Whenever I travel to less developed parts of the world, such as Cambodia, I always take hundreds of ballpoint pens with me for convenience. The reason is that hordes of children will nag you for a pen: “pen, Sir, gimme a pen”. If it were not for language difficulties I would tell them that this useful item was invented by a Hungarian called László Bíró; his surname is still the generic name used for the ballpoint pen in most English-speaking countries.

The story behind what today is an everyday item is most fascinating. Bíró, born in Budapest in 1899, embodies many of the features Hungarians are renowned for: ingenuity, craftiness, Bohemianism, naivety, and good survival skills. The first skill on the list became manifest after he was conscripted during World War I: he quickly escaped with his buddies and went into hiding in Budapest. His wide range of interests drove him to study hypnosis at the University of Medicine, but after an ill-fated experiment he gave up and worked as a customs officer for an oil company. He then took up painting, and for a change he bought a Bugatti and even won a car race. In 1932 he finally landed the post of the editor for the journal “Hongrie-Magyarország-Hungary”. His irritation at the constant smudging and dripping of fountain pens led him to the invention of the ball-point pen. As a gifted painter he was fascinated by the rolling of blobs of ink to make a continuous line. The rest was a question of technical implementation to find the ideal size of ball and cartridge, and the right kind of ink. He patented his invention in 1938, but it took him seven more years of experimentation to perfect the design.

Under normal circumstances this would have been the beginning of a great success story. However, the words ‘Hungary’ and ‘normal’ are contradictory terms. On January 1 1939, as part of anti-Jewish legislation, a law was passed prohibiting the movement of intellectual property out of the country. Bíró left for Paris the day before. After the German occupation of France he continued his flight to Argentina, where he remained for the rest of his life. His new choice of homeland was influenced by an accidental encounter with Agustín P. Justo at a spa in the Adriatic back in 1938. The Argentinian was fascinated by Bíró’s invention, and invited him to Argentina to pursue his experiments. His business card simply stated ‘President’, and it was only at the Argentinian Consulate in Paris that Bíró realized he was not the president of some obscure company, but president of the country. His adopted country treated him well, and every year Inventors’ Day is celebrated on his birthday.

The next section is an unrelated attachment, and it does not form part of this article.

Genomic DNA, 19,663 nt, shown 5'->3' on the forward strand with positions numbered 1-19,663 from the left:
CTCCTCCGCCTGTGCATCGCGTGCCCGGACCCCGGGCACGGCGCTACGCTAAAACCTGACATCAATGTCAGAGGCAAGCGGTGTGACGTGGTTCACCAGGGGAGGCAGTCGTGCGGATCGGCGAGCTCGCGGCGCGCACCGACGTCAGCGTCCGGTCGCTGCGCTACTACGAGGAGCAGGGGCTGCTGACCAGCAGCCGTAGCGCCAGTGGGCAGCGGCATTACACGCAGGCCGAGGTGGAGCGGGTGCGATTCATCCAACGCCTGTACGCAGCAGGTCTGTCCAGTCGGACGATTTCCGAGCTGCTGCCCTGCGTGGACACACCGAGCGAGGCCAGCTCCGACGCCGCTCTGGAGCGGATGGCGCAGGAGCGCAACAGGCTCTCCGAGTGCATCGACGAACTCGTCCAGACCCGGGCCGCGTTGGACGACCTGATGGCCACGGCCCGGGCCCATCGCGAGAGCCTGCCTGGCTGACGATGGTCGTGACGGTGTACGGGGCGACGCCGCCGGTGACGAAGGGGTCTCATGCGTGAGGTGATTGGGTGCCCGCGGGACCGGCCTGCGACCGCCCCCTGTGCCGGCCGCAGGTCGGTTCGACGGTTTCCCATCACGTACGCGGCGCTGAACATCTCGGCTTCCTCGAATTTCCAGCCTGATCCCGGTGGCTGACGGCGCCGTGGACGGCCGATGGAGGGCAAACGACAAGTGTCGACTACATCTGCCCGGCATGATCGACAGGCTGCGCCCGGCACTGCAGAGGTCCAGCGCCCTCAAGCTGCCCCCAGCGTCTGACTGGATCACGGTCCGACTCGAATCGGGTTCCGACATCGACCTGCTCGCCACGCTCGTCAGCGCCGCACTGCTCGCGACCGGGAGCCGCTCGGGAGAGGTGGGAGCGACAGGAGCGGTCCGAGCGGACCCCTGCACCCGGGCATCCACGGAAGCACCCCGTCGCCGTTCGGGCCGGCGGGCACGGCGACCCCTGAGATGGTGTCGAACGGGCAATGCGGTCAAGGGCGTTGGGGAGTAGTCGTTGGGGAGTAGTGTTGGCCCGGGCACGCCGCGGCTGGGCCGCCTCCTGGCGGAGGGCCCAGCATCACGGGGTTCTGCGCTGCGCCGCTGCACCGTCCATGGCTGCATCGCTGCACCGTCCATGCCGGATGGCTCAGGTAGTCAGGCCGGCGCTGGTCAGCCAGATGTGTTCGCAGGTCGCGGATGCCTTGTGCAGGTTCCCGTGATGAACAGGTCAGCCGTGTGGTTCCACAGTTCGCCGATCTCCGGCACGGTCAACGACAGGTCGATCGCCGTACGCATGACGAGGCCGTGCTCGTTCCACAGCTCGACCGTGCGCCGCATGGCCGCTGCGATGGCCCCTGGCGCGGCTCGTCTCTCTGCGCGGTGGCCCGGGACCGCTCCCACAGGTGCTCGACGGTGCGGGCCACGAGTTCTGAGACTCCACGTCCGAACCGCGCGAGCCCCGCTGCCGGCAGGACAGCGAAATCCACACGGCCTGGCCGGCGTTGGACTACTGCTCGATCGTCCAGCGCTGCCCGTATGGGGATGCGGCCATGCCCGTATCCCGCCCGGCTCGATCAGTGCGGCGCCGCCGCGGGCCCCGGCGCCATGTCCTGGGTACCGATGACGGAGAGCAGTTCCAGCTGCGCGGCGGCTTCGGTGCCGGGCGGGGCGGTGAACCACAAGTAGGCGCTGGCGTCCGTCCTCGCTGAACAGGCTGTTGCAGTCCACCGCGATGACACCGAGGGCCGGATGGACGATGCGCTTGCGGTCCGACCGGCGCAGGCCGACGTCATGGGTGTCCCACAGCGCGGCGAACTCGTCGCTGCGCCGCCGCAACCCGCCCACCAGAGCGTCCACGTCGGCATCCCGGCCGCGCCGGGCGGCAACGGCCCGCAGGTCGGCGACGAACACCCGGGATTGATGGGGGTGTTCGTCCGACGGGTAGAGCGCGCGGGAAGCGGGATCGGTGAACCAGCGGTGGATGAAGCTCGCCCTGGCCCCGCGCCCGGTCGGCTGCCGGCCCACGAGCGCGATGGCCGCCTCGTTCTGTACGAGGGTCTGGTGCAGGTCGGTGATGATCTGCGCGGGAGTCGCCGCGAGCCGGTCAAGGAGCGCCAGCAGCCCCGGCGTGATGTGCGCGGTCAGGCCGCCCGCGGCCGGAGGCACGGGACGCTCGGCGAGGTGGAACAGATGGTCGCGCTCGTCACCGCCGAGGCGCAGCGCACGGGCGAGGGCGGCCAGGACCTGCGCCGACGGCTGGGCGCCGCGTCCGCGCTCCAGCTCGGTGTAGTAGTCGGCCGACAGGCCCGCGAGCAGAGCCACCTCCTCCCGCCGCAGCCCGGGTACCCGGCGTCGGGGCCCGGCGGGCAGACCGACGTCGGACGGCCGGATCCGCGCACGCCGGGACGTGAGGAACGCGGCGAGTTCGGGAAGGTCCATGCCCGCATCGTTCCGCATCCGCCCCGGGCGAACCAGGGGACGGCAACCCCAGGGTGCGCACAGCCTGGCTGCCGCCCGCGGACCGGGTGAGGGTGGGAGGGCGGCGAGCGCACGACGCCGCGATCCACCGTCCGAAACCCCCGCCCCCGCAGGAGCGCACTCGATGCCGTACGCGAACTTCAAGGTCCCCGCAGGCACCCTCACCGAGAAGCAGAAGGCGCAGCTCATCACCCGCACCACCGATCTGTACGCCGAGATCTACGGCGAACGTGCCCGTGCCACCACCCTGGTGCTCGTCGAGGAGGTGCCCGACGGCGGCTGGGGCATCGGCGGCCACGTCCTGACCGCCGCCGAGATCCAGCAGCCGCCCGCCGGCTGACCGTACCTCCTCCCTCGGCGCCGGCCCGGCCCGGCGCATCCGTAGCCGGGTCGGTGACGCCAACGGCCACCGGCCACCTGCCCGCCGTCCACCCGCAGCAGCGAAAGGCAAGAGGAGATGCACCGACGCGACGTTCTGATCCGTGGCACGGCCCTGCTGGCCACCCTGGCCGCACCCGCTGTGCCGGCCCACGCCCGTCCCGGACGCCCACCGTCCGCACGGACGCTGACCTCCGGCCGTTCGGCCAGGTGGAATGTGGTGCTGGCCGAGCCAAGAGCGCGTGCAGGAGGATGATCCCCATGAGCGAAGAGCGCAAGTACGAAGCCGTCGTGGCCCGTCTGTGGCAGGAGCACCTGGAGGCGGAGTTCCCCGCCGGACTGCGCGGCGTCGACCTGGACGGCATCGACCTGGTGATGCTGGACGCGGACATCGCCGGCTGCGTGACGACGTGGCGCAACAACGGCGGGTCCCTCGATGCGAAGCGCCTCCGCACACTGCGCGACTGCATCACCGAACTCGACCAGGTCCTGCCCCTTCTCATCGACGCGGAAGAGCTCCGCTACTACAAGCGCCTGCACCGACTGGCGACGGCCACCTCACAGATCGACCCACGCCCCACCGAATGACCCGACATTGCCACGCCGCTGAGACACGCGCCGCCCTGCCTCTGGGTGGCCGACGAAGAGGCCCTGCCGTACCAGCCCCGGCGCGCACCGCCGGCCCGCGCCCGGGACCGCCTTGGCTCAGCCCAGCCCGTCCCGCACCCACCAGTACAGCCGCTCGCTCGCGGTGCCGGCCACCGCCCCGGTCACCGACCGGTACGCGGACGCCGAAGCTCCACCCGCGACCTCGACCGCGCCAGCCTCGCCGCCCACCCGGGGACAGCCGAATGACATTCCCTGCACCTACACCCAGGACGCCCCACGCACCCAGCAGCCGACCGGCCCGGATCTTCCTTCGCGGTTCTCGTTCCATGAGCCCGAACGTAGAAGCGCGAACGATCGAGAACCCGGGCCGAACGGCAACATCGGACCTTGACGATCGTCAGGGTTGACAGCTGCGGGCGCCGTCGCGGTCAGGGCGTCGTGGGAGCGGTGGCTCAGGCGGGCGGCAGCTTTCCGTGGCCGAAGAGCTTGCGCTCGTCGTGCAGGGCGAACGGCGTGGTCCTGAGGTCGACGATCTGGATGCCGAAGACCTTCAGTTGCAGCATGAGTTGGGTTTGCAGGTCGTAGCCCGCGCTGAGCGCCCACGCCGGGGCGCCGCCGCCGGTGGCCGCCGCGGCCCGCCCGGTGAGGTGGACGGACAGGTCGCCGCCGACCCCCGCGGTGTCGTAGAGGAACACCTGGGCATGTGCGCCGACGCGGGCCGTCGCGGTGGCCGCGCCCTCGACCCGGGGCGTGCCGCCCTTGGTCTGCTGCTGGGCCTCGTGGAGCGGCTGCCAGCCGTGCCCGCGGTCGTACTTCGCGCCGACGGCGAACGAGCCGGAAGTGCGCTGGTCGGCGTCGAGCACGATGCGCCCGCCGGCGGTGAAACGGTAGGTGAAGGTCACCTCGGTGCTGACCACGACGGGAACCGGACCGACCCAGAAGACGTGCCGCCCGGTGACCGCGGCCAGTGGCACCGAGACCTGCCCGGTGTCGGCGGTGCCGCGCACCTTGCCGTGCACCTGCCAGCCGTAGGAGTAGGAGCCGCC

As an inventor he was very productive. He is credited with hundreds of technical inventions and innovations, including roll-on deodorant (no sweat after the ball-point pen), the steam-powered washing machine, and automatic transmission devices for cars. The latter was bought by General Motors, but only to prevent their competitors getting hold of the invention. GM never paid him his due. And neither did he become a mega millionaire out of the pen that was named after him. Being a lousy businessman, he allowed a certain Mrs Láng, a Hungarian-Argentinian, to rip him off and take his patent rights. Despite all his failures and frustrations with people he never gave up and never gave in to despair.

Bíro is an exceptional figure among the long list of Hungarian inventors for a number of reasons. He never received a PhD or even a university degree, as painting and inventing took up all his creative energy. He kept on working on new inventions until the day he died in 1985 in Buenos Aires. László Bíró is one of the many ‘science celebrities’ who we Hungarians love to be proud of, but only after they have become famous abroad, and after they have died.
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